For the first time since America’s COVID-19 outbreak started, a federal public health agency released county-level testing data. On Sept. 3, the Centers for Medicare & Medicaid Services (CMS) published a dataset showing COVID-19 test positivity rates broken out by U.S. county. While this dataset has not been highly publicized, it provides key information about the state of COVID-19 testing and outbreak control across the country.

Stacker used the CMS data to show which counties in every state have the highest COVID-19 test positivity rates. These figures reflect average weekly test positivity for the week of Aug. 27 to Sept. 2. CMS has further categorized counties according to their test positivity rates: green, test positivity under 5% in the past week (or with fewer than 10 tests in the past week); yellow, test positivity between 5% and 10% in the past week; red, test positivity greater than 10% in the past week.

The forthcoming gallery further compares the positivity rates of each county to its state’s overall test positivity rate for the same week (Aug. 27 to Sept. 2). State testing figures are sourced from the COVID Tracking Project at The Atlantic. COVID-19 statistics for the most recent week of data available (Sept. 4 to Sept. 10) and cumulative case, test, and death counts, also sourced from the COVID Tracking Project, are included as well.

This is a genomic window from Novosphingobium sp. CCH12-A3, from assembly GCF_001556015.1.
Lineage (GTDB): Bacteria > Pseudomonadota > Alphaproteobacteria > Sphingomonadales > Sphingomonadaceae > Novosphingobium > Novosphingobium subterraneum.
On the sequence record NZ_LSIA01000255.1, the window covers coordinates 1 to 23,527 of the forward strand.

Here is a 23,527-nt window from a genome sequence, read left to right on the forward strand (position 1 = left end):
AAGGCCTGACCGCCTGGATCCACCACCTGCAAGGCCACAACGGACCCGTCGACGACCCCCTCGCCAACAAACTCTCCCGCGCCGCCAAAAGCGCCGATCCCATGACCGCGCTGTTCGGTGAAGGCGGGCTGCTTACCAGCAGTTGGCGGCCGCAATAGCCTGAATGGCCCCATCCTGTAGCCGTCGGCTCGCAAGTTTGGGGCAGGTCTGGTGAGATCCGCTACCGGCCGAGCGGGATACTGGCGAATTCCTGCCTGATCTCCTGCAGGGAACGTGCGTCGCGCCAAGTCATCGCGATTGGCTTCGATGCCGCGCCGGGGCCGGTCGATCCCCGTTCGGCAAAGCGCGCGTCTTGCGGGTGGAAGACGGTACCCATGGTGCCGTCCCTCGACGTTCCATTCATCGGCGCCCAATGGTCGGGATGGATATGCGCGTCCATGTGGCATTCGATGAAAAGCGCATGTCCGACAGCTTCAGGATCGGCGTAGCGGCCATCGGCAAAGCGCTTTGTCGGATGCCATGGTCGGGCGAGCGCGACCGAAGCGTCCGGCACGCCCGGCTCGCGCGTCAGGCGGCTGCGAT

A test positivity rate describes the percentage of tests conducted in a particular area that returns a positive result. For example, if 1,000 people in a New York county are tested for  COVID-19 in a particular week and 10 of those people test positive, the county would have a positivity rate of 1%. Meanwhile, if 25 people in an Oklahoma county are tested and five people test positive, the test positivity rate for that county is 20%.

These positivity rates are typically reported for a short period of time, either one day or one week, and are used to reflect a region’s testing capacity over time. If a region has a higher positivity rate, that likely means either many people there have COVID-19, the region does not have enough testing available to accurately measure its outbreak, or both. If a region has a lower positivity rate, on the other hand, that likely means a large share of the population has access to testing, and the region is diagnosing a more accurate share of its infected residents.

Test positivity rates are often used as a key indicator of how well a particular region is controlling its COVID-19 outbreak. The World Health Organization (WHO) recommends a test positivity rate of 5% or lower. This figure, and a more lenient benchmark of 10%, have been adopted by school districts looking to reopen and states looking to restrict out-of-state visitors as a key threshold that must be met.

Keep reading to see which counties in your state have the highest COVID-19 test positivity rates.

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